Book Review: Australia's Lost Folksongs
Subject: Australia's Lost Folksongs |
From: Sandra in Sydney
Date: 06 Apr 09 - 08:21 AM
AUSTRALIA'S LOST FOLK SONGS - The Treasures that slipped through Percy Jones' fingers by Keith McKenry, Fanged Wombat Productions, 2008
Australian Folklore - Occasional Paper, No 25 The Rams Skull Press, Kuranda, Qld. $25 post paid
review from Trad & Now on-line shop Keith McKenry 'Australia's Lost Folk Songs: the treasures that slipped through Percy Jones' fingers' A scholarly work of serious note. This book detailing about 50 Australian folk songs and fragments of many others is published by the Rams Skull Press, and produced under McKenry's own Fanged Wombat productions. It's # 25 of a series of papers known as Australian Folklore Occasional Papers, published by Rams Skull Press.
McKenry's aim was to present a range of folk songs that seemed to have slipped under the guard of contemporary Australian folk singers. He used fragments of songs published in the Sun News-Pictorial in 1940, where readers provided verses of songs they had heard or sung themselves. McKenry then sourced many of them putting them in context, detailing the history of each song, each fully referenced with words, music and guitar chords. The book is illustrated by, and dedicated to, the late Ron Edwards. There is a comprehensive bibliography, references used, cross references and annotated remarks.
In his introduction, McKenry asserts that many early collectors of Australian folk songs, or bush songs, ignored songs that originated in urban areas. McKenry also notes that many songs from states other than the 3 main Eastern were not collected either. However in the early 40's an appeal was put in the Sun News-Pictorial for readers to send in Australian folk songs they knew. Unfortunately the requestor did not follow up many of the leads which leads McKenry research to piece together scraps or fragments of songs.
Review by Bob Bolton
Keith McKenry was working on this publication, with considerable input, advice and illustrations from Ron Edwards - the most prodigious writer and publisher of works on Australian folklore, when Ron died. His simple dedication: "In memory of Ron Edwards (1930 - 2008)" commemorates the one-man powerhouse of folklore publishing … a wry contrast to the sad tale of the significant body of collected Australian folk songs of the 19th century solicited for publication more than a decade before our well known collectors set out lugging new-fangled tape recorders in the 1950s … tantalizingly quoted in a wartime Melbourne newspaper column ... handed over to the most noted folk music expert of the day for transcription and analysis… and almost totally and irrevocably lost — despite the fact that they were pounced on by visiting singer Burl Ives … who drew on them to produce an LP for Decca Records, the success of which was followed up with publication of the Burl Ives Folio of Australian Folk Songs!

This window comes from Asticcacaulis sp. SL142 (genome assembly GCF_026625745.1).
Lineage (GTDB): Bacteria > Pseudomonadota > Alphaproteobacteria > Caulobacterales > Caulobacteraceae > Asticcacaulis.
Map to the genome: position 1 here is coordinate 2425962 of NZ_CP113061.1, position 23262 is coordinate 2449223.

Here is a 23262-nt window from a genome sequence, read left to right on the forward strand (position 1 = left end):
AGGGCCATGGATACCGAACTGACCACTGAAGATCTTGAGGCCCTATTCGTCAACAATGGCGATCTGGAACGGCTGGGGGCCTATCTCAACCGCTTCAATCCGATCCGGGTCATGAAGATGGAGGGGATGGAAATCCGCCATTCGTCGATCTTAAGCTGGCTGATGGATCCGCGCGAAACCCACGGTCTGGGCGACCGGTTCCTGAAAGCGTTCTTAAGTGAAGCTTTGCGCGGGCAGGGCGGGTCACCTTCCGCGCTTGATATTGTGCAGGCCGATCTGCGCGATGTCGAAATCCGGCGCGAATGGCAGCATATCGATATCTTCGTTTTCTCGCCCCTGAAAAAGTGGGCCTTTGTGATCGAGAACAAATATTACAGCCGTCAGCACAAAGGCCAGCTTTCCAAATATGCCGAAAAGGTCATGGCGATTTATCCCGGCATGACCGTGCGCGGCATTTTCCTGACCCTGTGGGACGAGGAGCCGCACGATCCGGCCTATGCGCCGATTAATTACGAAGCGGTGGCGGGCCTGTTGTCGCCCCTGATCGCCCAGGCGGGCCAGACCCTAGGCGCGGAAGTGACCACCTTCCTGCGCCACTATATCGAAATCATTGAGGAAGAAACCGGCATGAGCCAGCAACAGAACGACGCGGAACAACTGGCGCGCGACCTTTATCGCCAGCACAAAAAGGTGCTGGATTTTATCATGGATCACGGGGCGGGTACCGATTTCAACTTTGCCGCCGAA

Fortunately, at least we do have small portions of the songs selected by the columnist "Johnathan Swift" (the nom de plume of Melbourne Sun News-Pictorial journalist C. Spensely Waight) and quoted in his patriotic column (only three of which were in the Burl Ives set of 10 popular songs. Snippets of some seventy one songs appeared in the column - and Keith has managed to identify fifty of them. Diligent searching, using the new electronic connectivity of the web, has produced responses to selected phrases - enough to produce reasonably consistent reconstructions of how the songs … many of them patriotic songs or work songs from elsewhere, adapted in their stay in Australia.
Several singers have helped set the songs to known or suitable tunes from Australian usage … and this book presents useable texts and tunes for a range of songs that were in the tradition of many trades and areas of our colonial past. I'm finding my copy fascinating - and it will add some good songs to my repertoire.
Review by Bob Bolton, Mulga Wire 190 - Singabout S3 - December 2008
One of the lost songs "The Ramrod Volunteer" (using the tune of "Marching Through Georgia) was quoted by Rudyard Kipling in two of his stories and has since been unsuccessfully sought out by Kipling lovers and scholars. The collected material was never published in full & was later lost in a bushfire
This week Keith & friends will present a selection of the songs in concert at the National Folk Festival (Trocadero, Friday 10 April, 5.30pm)
If you think all Australia's folk songs are about shearing sheep, bushranging, swaggies, convicts, gold, cattle droving or convicts, think again. At the National we are presenting a major concert of Australia's Lost Folk Songs - the songs our forebears really sang!
Come and hear Ado Barker sing about Volunteer Rifle Brigades, Bruce Watson on a Wife gone off to be a Mormonite, CC on sweeheart's Milly's faithfullness, Chloe and Jason on the Blessed Zulu War, Cloudstreet on a lover jilted for a Calico Printer's Clerk, Danny Spooner on a strange and fictitious sea voyage, Dave de Hugard on races in the woolshed, Jenny Fitzgibbon on Miss Hooligan's Christmas Cake, Kate Burke with the tragic ballad of Sweet Mary of Kilmore, Kavisha Mazella on Mrs McSorley's Twins, Maggie Murphy on poor old dad being consigned by uncaring sons to the poorhouse, and Roger Montgomery with the classic broadside Adam Was a Gentleman.
These are Australia's lost folk songs and it is time they were heard!
Subject: RE: Australia's Lost Folksongs|
Date: 06 Apr 09 - 08:47 AM
Omigod, looks like a whole host of lost folkies will also be there. Or should that be ....were lost but now they're found.....